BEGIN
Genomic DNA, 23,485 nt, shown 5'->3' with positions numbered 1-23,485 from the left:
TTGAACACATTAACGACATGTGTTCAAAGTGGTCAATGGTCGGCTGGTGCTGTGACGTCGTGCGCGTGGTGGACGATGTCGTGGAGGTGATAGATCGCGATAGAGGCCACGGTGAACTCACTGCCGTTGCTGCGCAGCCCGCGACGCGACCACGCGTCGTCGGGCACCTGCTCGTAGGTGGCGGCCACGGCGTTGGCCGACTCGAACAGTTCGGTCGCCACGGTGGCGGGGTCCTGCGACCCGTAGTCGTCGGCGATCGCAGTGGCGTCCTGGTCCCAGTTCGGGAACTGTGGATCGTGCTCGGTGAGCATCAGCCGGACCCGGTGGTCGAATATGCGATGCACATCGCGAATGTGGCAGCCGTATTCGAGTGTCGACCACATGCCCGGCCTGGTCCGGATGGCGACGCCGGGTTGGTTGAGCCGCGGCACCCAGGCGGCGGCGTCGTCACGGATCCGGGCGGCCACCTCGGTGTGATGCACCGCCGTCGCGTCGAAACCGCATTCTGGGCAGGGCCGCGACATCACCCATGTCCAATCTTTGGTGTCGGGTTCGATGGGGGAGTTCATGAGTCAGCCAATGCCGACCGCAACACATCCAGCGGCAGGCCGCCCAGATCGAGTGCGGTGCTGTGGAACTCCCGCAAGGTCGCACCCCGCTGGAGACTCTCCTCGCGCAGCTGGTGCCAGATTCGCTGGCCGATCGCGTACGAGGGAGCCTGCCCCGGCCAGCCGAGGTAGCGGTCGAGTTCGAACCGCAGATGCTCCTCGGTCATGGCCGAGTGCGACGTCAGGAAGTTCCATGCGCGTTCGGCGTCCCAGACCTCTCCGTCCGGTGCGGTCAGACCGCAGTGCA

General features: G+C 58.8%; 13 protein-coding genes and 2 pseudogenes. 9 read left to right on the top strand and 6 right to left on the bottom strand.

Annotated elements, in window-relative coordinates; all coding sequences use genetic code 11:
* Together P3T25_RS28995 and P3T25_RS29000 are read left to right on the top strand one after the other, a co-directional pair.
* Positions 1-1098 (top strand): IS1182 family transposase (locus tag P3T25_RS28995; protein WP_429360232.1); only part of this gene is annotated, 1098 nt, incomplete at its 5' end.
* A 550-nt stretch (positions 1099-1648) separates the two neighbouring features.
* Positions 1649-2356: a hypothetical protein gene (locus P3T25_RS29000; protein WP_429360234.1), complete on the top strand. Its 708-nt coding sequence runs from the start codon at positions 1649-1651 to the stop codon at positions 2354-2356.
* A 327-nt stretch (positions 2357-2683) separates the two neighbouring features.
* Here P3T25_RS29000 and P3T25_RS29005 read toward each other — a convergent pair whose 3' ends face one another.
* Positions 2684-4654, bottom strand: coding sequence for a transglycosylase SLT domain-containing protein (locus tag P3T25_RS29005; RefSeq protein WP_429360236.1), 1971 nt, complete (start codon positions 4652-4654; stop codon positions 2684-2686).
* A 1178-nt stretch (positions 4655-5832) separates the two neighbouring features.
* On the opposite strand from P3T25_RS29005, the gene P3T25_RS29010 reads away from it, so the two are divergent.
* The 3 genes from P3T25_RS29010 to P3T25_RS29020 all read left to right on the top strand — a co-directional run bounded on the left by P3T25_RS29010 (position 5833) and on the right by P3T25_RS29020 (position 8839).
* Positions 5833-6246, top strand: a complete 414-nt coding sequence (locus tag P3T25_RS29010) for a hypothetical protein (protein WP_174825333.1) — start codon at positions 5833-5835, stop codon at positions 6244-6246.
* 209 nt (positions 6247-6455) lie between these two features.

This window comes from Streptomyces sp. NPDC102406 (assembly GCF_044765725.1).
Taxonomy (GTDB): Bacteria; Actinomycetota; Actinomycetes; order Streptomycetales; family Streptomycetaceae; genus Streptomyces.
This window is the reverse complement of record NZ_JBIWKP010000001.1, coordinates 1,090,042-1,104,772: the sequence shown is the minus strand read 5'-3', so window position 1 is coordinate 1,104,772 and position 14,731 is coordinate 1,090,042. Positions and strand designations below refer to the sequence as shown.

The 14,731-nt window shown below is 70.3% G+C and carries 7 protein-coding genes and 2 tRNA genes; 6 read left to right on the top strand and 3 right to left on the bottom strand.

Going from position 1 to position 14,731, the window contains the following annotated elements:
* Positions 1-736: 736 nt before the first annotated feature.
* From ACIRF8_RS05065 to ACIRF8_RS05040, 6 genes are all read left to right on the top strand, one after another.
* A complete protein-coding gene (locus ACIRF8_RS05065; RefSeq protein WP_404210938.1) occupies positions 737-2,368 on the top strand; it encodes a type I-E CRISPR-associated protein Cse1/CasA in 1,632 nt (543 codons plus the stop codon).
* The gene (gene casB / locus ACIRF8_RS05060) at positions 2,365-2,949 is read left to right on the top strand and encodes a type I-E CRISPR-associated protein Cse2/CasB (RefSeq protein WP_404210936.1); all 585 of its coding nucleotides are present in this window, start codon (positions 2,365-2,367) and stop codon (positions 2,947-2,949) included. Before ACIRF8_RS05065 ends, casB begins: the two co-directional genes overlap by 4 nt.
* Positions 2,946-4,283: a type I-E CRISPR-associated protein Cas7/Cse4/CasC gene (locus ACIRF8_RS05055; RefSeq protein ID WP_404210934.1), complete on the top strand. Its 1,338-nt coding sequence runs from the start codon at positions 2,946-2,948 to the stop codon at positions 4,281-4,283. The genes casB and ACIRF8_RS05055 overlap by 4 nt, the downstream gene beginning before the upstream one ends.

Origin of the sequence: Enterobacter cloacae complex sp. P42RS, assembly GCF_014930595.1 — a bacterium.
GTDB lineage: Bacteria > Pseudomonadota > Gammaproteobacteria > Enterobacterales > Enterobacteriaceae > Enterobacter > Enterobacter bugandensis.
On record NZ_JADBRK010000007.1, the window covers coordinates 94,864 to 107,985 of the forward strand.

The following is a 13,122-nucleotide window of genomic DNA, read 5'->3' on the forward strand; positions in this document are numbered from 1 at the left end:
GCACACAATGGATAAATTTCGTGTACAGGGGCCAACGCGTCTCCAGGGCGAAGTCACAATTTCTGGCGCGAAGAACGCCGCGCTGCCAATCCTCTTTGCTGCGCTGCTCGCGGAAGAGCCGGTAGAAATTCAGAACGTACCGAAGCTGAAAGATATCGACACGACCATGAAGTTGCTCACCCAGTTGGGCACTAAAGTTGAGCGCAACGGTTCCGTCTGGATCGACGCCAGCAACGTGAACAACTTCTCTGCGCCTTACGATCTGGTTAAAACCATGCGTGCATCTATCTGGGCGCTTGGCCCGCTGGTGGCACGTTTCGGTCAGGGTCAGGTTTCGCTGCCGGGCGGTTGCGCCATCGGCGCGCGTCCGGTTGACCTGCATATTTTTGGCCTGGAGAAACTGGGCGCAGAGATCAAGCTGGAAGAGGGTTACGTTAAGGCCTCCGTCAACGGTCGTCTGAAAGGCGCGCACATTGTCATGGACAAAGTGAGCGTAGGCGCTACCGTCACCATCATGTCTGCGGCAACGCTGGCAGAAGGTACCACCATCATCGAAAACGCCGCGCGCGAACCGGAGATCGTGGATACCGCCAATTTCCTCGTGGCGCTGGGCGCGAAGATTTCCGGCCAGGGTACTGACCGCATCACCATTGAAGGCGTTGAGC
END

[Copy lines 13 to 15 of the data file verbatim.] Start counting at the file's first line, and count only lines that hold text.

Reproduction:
* On the opposite strand from P3T25_RS29005, the gene P3T25_RS29010 reads away from it, so the two are divergent.
* The 3 genes from P3T25_RS29010 to P3T25_RS29020 all read left to right on the top strand — a co-directional run bounded on the left by P3T25_RS29010 (position 5833) and on the right by P3T25_RS29020 (position 8839).
* Positions 5833-6246, top strand: a complete 414-nt coding sequence (locus tag P3T25_RS29010) for a hypothetical protein (protein WP_174825333.1) — start codon at positions 5833-5835, stop codon at positions 6244-6246.